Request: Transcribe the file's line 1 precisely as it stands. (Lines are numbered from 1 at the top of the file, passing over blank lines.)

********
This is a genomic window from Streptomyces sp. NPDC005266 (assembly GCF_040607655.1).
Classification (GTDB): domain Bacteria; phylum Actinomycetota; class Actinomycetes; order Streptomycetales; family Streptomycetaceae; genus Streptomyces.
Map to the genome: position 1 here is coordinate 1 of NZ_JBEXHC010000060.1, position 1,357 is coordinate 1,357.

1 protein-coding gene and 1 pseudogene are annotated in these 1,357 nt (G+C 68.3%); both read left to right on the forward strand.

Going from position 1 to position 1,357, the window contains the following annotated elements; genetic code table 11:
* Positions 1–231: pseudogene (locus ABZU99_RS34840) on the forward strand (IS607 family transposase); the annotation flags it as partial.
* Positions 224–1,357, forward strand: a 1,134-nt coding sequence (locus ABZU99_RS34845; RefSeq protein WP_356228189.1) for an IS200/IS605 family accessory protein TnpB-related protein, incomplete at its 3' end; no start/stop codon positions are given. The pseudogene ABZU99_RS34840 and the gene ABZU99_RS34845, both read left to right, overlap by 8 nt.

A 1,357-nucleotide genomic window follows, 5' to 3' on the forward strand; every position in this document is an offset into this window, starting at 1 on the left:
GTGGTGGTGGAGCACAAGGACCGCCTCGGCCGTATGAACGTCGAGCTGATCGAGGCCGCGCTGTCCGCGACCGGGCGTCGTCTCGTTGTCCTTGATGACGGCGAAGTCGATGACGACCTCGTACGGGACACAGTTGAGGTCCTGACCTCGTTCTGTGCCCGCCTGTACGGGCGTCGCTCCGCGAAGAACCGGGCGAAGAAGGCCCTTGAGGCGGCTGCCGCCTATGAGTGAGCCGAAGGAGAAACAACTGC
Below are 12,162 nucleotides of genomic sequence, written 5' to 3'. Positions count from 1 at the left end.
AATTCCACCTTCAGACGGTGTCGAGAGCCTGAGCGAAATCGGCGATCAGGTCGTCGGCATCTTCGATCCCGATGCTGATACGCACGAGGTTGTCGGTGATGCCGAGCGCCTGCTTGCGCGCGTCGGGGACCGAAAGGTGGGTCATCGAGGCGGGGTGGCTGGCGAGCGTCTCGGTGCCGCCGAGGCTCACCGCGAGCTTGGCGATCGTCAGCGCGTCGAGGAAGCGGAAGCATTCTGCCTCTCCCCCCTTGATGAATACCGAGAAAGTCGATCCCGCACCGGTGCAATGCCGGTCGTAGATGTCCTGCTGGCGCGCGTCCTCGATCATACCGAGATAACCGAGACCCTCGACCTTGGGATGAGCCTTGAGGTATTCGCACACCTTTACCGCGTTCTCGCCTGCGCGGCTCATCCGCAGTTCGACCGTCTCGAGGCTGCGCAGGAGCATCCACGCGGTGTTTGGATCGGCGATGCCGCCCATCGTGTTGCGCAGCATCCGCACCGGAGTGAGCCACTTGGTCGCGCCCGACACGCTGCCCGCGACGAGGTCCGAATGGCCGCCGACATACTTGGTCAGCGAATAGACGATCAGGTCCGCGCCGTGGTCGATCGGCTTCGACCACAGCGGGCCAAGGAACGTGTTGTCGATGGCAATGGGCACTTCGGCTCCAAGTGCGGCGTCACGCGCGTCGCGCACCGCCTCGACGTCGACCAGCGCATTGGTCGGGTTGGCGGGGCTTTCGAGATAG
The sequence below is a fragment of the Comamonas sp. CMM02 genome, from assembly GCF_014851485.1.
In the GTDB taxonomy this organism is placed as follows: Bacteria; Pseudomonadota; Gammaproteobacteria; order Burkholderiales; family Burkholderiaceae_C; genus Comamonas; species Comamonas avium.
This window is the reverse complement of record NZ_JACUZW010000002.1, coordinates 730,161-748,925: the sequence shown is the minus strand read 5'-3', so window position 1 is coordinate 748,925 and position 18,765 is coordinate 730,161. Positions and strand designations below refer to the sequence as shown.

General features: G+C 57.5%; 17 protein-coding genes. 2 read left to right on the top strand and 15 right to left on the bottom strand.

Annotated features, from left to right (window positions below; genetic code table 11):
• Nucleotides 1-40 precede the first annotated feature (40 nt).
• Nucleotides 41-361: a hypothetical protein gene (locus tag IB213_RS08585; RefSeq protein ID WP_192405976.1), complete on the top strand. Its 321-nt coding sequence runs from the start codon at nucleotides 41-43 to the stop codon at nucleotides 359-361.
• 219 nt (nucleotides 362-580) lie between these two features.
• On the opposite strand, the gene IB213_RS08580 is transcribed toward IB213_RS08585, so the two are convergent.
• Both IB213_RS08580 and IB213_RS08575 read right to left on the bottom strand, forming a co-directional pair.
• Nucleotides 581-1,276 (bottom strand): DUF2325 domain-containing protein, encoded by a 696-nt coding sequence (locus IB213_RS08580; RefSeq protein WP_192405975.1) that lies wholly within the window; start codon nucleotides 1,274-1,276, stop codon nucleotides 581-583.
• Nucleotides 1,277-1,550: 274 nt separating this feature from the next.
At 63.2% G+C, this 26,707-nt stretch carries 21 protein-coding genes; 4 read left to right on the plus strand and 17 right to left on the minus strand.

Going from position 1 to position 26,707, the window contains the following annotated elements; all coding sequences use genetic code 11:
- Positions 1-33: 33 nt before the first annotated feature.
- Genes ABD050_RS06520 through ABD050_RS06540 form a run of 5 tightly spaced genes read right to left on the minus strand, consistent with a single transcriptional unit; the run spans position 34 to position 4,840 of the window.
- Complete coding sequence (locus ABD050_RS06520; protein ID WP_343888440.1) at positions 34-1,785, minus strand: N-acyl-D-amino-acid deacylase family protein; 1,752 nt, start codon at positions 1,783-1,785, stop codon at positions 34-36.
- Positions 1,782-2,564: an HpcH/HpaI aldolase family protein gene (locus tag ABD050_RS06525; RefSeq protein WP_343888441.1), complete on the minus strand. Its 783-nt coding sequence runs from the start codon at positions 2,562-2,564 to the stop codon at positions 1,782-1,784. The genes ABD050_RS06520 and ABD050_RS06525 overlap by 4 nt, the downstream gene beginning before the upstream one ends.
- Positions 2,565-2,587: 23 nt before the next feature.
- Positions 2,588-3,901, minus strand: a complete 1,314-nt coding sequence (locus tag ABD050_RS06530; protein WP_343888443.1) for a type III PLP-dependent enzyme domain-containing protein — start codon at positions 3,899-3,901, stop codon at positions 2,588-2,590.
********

This is a genomic window from Streptomyces sp. NPDC005266 (assembly GCF_040607655.1).